Maybe that’s because changing technology is exciting, and it’s more of a certain science than considering the relatively uncertain people-centered perspective. After all, our best laid plans as human beings are often made with incomplete, inaccurate, or uncertain data. The more ambitious your plans, the more this is so.
The best leaders seek to inspire organizations to reach new heights and new milestones. They exhort us to seek ambitious objectives arguing that lofty goals will measure the “best of our energies and skills”, and convince us to accept these challenges over the status quo, as President Kennedy did when he inspired us to reach for the moon.
But the best leaders can’t stop there. The earliest difference between ambitious goals and unrealistic ones starts with whether leadership proceeds to build an environment in which those goals can be achieved. The Soviet Union was the first to launch a satellite; they were ahead of the USA in the “space race” for many years. But in a country where no failure went unpunished, where no mistake dare be admitted, is it any surprise they quickly fell behind?
A learning organization, by my definition, is one adapting to change so rapidly that its very mistakes are merely milestones of iterative progress on their journey to success. In such organizations, Impostor Syndrome is an anti-pattern, because leadership in the organization has taken active steps to ensure no shame or ridicule is associated with failure or temporary ignorance. Teams have context for when there is time and tolerance for risk, or when more predictability is required, to adjust for the type and exposure of novel approaches.
Trust Must Prevail Over FearEvery so often we find ourselves in a cognitive place where all the doors are shut, and no obvious escape is evident. Our willingness to say “I Don’t Know” (or otherwise being in wonder of a predicament) opens doors we didn’t even know were shut, and challenges us to think of new perspectives and new ways of addressing our challenges.
When I say “Trust Must Prevail Over Fear”, I mean that teams who can openly talk about mistakes and potential impediments rather than fear reprisals for being the bearer of bad news or hiding a failure, are the ones who will prevail.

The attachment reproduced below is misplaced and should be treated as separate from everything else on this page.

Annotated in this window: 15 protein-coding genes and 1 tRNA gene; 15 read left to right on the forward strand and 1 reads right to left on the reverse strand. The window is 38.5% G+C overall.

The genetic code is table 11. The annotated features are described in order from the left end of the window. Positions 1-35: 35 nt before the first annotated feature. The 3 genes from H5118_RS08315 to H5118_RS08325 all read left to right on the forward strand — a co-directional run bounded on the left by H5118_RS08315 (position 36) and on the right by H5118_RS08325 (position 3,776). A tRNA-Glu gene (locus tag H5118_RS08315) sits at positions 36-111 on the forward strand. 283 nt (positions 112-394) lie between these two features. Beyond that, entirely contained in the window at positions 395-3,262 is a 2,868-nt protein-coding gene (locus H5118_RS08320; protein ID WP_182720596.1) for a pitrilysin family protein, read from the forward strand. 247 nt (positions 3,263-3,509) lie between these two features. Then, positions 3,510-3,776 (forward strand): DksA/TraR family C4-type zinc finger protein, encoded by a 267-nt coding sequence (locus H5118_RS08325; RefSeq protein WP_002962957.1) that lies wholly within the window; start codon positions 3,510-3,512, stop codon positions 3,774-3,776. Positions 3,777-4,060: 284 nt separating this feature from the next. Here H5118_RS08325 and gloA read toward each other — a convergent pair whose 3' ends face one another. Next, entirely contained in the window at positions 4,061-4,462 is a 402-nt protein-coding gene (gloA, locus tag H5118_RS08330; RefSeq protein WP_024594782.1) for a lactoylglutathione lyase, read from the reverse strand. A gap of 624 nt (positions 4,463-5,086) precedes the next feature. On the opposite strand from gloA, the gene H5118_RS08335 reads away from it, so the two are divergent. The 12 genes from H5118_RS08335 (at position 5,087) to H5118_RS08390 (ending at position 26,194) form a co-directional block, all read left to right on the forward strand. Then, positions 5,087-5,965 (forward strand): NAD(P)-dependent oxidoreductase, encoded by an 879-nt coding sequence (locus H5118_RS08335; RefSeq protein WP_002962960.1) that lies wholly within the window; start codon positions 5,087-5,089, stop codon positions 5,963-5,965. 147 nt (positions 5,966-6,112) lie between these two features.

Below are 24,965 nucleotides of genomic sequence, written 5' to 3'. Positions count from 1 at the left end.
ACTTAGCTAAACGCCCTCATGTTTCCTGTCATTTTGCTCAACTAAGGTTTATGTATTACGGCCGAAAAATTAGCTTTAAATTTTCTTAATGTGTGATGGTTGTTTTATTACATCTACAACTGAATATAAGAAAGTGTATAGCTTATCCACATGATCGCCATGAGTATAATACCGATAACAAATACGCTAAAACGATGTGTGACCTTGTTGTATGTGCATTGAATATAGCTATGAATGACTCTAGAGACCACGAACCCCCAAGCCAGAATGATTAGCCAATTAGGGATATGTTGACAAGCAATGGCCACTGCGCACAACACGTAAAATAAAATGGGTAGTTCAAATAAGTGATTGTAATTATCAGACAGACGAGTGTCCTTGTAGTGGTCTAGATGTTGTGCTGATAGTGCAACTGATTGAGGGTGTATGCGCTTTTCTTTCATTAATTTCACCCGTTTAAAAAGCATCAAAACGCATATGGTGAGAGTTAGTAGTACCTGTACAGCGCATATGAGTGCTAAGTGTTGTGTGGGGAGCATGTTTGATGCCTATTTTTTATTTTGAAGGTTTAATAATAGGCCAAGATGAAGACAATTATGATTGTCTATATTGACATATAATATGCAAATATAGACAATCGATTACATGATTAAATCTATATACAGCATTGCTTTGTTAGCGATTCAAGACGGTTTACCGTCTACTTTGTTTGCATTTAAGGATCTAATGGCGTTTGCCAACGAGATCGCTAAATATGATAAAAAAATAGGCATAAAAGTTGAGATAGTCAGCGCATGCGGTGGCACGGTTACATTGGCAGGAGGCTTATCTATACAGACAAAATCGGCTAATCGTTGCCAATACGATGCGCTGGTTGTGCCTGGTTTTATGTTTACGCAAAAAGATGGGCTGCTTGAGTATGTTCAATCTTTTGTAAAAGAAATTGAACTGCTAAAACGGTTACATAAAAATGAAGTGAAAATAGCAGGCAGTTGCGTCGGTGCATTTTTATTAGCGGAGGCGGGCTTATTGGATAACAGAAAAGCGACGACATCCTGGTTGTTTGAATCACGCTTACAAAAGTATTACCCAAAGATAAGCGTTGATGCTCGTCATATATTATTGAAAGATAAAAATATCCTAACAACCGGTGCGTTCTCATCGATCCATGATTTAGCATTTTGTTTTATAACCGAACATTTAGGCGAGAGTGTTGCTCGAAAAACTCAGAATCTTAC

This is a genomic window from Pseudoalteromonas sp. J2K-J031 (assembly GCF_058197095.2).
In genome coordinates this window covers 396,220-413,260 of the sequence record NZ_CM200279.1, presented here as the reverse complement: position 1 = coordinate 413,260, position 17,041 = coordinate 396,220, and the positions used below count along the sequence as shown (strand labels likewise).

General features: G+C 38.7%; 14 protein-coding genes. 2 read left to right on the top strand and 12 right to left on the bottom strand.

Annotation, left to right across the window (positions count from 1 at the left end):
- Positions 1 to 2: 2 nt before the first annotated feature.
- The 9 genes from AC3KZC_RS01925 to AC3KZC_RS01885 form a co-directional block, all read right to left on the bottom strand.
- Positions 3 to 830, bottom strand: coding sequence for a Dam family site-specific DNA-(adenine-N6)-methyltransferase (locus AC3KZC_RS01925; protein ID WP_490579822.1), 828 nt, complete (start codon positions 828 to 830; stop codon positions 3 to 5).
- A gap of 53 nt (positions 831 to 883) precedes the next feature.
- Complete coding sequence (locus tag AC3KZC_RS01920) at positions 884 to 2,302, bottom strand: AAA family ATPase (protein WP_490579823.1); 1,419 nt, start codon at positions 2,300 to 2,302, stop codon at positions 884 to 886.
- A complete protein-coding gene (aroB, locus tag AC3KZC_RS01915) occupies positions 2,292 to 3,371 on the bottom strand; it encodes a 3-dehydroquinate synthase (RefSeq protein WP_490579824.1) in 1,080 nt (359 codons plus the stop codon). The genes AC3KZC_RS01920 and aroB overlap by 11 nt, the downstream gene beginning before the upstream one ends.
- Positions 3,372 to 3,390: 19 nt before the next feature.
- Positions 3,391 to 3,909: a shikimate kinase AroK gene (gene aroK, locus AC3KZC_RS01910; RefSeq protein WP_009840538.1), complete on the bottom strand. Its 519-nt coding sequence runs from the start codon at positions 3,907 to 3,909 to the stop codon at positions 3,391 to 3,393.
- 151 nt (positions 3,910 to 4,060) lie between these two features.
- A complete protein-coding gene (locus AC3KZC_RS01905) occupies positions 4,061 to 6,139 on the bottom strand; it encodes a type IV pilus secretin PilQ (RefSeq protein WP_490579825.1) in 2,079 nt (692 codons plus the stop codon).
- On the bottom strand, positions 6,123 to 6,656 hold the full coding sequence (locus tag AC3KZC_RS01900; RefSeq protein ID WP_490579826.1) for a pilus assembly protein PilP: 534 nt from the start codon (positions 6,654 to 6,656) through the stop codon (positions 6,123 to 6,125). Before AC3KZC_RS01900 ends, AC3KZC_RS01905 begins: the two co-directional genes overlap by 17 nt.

Learning Drives ImprovementA team either has the knowledge or it doesn’t; a team has realized a risk or it hasn’t; an impediment exists or it doesn’t. How effectively your team can talk about these scenarios will determine what happens next, not whether these topics are considered embarrassing, finger-pointing, or rehashing the past. If merely discussing why something happened and how we can learn from it is taken in such ways, it indicates dysfunction in the learning environment.
When I say “Learning Drives Improvement”, I mean that any sustained improvement in an organization cannot be achieved without learning. Organizations of all kinds and sizes are nothing if not feedback machines. If the Deming Cycle is the engine of organizational improvement, the Growth Mindset of individuals in the organization is its core fuel.
People Matter Most, Invest in ThemToo often, hiring managers hire merely for experience. This is what I call an “under the curve” measure, taking account only of the candidate’s achievements. An equally more critical, if not strategically differentiating measure is the “slope of the curve” measure, which is to say, “How quickly does this candidate adapt and learn new things?”
When I say “People Matter Most, Invest in Them”, I mean that you should not only hire for expertise, but for growth potential, and I mean that this growth only happens when people are nourished, supported, and can reach their top potential.
In many ways, these three core beliefs are facets of the same humanist principle of hiring the best people, giving them the clarity and inspiration to do great work, and creating the environment where that work can be done.